On Thursday morning we said good-bye to Roundstone and the Twelve Bens and began our journey south. I hated to leave this beautiful part of Ireland. I cannot explain the pull of the wild bog country, the rocks and mountains and water, but it was very like the way Cornwall grabbed me last year. Such beauty!
We saw many of these currachs in use and many like this one, filled with flowers. Once covered with sealskin or other animal skin as waterproofing, today canvas and tar are the usual covering. The boats are quite small, and it chills my bones to think of going out into the ocean in one.
Quaint towns are the order of the day in Ireland, as are brightly painted buildings. I wish our American towns looked like this! Parking was interesting, though. As in England, people just parked, even if it blocked a lane. No one seemed to mind.
And Emo gas?? Actually, I think it was the name of the company, but pretty funny to an American who is used to the word signifying someone who reacts strongly emotionally.
And there is the Burren. See that rocky hill behind the cottage? The Burren is a type of landscape called karst; it splits, with deep fissures into which seeds might fall and plants sprout to live a difficult life. It is a wild place, strangely beautiful.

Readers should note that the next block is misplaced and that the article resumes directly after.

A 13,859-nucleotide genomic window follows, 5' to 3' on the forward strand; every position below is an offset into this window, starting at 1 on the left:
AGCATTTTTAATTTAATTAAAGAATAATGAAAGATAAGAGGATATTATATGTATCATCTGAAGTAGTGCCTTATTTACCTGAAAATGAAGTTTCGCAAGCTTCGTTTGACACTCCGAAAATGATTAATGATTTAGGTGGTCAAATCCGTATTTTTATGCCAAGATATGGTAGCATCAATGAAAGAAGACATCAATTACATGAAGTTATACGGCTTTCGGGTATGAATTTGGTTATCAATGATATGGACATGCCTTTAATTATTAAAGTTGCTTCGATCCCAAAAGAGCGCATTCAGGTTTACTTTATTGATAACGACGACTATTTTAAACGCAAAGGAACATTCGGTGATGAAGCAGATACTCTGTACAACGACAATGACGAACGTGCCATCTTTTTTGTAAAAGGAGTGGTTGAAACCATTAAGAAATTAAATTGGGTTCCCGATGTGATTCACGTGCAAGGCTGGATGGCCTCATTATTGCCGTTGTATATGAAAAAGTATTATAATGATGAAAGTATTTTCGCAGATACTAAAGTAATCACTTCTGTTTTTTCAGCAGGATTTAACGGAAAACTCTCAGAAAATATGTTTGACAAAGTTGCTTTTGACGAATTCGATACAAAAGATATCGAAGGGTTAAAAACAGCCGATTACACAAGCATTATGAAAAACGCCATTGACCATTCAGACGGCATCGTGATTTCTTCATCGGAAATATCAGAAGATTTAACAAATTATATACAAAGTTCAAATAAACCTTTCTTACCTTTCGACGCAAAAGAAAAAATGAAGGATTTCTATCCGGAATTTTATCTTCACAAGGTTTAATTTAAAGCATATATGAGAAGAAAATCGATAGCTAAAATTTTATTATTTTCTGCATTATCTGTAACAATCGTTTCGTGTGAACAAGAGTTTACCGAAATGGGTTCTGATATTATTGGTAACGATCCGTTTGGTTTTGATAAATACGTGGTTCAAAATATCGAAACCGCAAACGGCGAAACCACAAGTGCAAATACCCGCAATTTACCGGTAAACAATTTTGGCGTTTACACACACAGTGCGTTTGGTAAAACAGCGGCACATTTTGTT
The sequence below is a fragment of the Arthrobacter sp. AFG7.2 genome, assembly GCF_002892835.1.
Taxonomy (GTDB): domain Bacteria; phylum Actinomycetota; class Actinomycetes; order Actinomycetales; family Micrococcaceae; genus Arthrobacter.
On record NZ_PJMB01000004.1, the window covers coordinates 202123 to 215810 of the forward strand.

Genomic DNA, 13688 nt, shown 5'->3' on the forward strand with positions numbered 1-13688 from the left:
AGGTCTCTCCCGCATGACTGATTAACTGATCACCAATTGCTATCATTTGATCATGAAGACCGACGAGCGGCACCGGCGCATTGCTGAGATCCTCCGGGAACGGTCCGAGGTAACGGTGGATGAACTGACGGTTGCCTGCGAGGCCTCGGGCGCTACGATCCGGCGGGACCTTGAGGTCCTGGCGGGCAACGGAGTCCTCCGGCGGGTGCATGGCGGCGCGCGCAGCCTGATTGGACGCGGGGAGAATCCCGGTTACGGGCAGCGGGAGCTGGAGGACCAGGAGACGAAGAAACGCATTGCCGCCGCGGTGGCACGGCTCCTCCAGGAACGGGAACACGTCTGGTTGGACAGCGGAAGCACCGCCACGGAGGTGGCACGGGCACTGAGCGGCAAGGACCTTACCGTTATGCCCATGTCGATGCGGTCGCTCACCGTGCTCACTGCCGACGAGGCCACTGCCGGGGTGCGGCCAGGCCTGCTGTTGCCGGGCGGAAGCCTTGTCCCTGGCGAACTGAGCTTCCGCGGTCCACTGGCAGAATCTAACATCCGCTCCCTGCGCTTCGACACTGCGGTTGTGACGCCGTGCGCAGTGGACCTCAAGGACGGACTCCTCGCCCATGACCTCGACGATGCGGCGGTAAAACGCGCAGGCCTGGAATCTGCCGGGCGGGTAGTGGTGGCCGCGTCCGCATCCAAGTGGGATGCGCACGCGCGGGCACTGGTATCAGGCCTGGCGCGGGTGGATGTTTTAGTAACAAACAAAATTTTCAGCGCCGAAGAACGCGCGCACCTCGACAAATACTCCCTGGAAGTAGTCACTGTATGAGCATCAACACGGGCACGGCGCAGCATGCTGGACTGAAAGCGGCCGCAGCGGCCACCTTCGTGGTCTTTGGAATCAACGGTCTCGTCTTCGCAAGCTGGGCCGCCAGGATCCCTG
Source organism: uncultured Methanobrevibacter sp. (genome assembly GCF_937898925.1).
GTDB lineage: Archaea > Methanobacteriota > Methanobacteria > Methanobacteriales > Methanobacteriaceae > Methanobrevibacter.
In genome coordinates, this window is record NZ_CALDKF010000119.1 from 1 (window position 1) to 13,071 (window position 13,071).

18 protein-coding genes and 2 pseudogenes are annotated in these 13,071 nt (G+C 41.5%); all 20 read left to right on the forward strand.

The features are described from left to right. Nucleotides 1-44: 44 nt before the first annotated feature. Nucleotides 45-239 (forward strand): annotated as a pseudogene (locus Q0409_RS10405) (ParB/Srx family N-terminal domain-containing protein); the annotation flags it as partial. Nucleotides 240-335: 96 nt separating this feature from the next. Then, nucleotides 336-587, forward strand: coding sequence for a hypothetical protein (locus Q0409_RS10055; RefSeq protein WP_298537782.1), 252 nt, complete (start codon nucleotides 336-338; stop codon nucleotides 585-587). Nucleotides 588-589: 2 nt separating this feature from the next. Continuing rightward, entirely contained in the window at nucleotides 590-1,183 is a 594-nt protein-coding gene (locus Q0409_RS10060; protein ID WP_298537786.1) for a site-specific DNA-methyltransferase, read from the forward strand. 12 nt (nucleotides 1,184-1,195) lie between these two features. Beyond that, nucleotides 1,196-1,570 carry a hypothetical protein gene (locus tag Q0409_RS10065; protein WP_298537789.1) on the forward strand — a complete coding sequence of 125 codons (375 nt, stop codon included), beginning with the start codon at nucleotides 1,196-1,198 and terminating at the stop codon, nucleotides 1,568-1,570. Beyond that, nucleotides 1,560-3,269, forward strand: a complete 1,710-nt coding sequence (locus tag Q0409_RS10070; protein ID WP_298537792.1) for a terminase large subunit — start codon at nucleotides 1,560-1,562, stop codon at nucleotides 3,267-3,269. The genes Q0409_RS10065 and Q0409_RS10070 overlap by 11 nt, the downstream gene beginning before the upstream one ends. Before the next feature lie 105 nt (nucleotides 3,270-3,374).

I snapped this picture as we passed ("Oh look, a ruined castle!")
In the austere landscape of the Burren, we were astounded to come upon a perfumery. It was miles from anywhere. down a very narrow road through rocks and scrubby growth. But when we got there, it was a charming place, and even had a tearoom. We weren't hungry so didn't go in.
In the perfumery itself. All the products are handmade here,and although my allergies went on high alert at the strong scents, It was fascinating. I came away with a jar of lavender and lemon day face cream, and I am telling you, it's wonderful. I will mail order more when it runs out, it's that nice.
The clerk in the photo was kind enough to give us directions to two places we wanted to see: Father Ted's house, and a portal tomb. If you don't know Father Ted you've missed one of the very best Irish comedy series offered by the BBC. I learned about the series last time I was in Ireland and ordered it from Amazon, and we've watched it several times over.
So this is the road to Father Ted's,or to the house used in filming anyway. It was a long way back in the hills, with no directions of any kind except what the perfumery clerk gave us.
And then there it was, just like it looks in the TV show. It is a private residence today, and there is no sign to tell you its story. We stayed on the road to take photos. I heard that the family will make tea for visitors by appointment, but we didn't want to do that--we just wanted to see the house. The series supposedly takes place in the Aran Islands, so it was a surprise to find the house is actually in the Burren.
Behind the house are these large, amazing rocks.
I zoomed in for the above picture, but this is what it actually looks like from the road.
Another funny sign--X-PO on a small cottage. Does it mean they were once poor but aren't any more?
Next stop was the portal tomb, also with sketchy directions.
My photo of the rock field around the tomb came out oddly bright, considering there was a light mist falling.
Copyright Susanna Holstein. All rights reserved. No Republication or Redistribution Allowed without attribution to Susanna Holstein.